Jane Austin

Author of Renegade and News From Nowhere

I take part in a zoom with half a dozen old school friends, a habit that started during lockdown. This month we covered everything from clean air zones, the trials of poor internet, the challenge of playing violin in a Bartok piece, and the joys of being in a choir.

This is where I came into my own, having just joined London City Voices, a community choir at St Mary’s-at-Hill in Lovat Lane, a cobbled street off Eastcheap, a church with a stunning Christopher Wren interior. What is so special about raising your voice to the rafters, even from the back row of the second altos? Making a wonderful sound together reverberates through body and soul, in a collective endeavour that seems greater than the sum of its parts. The director writes arrangements that allow each singing part to have a go at the tune, in a noughties repertoire including Alicia Keys’ If I Ain’t Got You. And what fabulous acoustics in this beautiful church, with its Corinthian columns, Venetian window and central coffered dome. Next stop Hackney Empire for our April concert!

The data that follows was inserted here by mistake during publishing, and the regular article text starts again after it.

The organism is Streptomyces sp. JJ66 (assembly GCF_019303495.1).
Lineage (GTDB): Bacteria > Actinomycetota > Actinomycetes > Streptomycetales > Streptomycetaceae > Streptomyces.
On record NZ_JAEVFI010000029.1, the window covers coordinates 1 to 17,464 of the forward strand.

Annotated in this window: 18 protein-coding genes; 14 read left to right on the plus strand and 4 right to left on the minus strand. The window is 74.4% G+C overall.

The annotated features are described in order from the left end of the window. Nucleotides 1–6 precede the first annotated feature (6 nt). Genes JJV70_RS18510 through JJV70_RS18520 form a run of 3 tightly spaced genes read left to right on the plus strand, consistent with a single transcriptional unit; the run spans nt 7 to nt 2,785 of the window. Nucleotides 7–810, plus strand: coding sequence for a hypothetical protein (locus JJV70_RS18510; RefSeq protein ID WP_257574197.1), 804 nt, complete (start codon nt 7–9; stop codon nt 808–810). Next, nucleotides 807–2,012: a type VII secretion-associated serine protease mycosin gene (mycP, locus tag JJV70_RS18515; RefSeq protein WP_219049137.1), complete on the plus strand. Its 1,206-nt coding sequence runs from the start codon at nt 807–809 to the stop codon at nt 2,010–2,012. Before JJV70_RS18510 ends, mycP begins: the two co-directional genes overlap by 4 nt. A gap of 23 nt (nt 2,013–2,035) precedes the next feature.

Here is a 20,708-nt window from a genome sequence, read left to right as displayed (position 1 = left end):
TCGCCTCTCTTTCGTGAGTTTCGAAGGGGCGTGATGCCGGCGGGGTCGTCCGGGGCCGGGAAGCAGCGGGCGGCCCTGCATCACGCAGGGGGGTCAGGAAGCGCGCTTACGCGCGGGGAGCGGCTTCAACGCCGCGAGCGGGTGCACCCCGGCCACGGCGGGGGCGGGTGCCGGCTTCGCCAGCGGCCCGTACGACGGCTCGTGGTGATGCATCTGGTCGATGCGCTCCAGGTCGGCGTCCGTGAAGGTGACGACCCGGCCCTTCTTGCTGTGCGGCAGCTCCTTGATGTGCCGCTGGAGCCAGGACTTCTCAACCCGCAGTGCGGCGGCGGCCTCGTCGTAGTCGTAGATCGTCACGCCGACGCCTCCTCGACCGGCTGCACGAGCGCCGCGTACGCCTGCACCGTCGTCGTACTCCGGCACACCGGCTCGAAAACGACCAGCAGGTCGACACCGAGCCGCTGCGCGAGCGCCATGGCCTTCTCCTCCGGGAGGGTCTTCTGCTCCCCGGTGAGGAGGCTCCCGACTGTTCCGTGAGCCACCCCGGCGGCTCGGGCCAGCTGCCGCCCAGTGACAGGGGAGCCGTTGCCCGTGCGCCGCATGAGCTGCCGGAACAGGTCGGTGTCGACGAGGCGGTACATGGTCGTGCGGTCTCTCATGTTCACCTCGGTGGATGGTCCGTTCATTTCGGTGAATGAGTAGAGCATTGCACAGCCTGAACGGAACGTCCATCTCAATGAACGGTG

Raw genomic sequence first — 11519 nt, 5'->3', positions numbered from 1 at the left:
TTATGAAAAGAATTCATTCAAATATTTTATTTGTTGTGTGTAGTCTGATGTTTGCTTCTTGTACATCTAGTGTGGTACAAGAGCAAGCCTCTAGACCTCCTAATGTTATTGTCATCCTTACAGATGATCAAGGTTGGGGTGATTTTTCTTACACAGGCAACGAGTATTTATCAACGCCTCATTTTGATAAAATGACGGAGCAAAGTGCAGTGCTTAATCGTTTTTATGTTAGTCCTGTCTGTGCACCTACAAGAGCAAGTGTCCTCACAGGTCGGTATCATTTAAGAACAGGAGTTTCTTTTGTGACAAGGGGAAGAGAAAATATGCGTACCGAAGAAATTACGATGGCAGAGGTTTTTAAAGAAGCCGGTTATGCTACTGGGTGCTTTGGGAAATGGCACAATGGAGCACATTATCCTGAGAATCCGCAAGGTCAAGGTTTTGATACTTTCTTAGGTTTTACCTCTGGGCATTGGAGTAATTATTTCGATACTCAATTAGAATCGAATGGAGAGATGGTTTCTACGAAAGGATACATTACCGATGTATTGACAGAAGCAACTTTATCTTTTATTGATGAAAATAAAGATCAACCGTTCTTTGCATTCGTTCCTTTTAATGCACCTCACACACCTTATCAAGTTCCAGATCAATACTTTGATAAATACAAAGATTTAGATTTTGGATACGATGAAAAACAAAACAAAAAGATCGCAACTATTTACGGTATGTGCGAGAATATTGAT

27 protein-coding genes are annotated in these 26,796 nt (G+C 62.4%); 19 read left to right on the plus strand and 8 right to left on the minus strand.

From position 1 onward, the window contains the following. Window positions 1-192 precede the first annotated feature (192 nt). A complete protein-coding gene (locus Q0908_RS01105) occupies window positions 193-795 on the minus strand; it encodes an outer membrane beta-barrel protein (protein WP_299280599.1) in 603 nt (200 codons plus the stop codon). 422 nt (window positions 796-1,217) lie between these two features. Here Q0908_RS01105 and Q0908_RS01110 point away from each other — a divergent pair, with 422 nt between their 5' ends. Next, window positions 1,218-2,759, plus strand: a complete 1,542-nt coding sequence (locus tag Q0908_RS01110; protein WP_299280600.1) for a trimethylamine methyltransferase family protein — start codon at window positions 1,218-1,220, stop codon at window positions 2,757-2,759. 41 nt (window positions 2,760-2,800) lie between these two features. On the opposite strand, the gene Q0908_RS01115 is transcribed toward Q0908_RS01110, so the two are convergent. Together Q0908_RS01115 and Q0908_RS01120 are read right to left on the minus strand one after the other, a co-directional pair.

After rehearsal we go for a drink and singsong at nearby Traitors Gate pub, where I met Lorna, who lives in a flat in the Tower of London. Her husband is a Beefeater and his job is to protect the king, she explained, and it’s been a busy time, what with the queen’s funeral and the upcoming coronation. How magical, when a chance encounter opens doors to other people’s worlds.

We’ve just had the first meeting of the East London Book group; we didn’t all know each other, so this was a purely social gathering. We soon shared snippets from our own lives and experiences, made connections and exchanged ideas. Some of us swear by reading on a digital device (sometimes under the duvet), while others prefer holding a book and turning the pages. We agreed that a book group can introduce you to reading something you might never pick up, and even if you don’t like it, it’s stretching to hear others’ views. It’s easy to read one book after another and quickly forget what you’ve read and even mislay the title! Giving time to talk about a book keeps it firmly in place and is something to draw on later. In February we’re reading Kazuo Ishiguro’s, Klara and the Sun. After our first promising meeting, I feel sure we’ll all be buzzing over a glass of wine and discussing the book, the meaning of life and everything!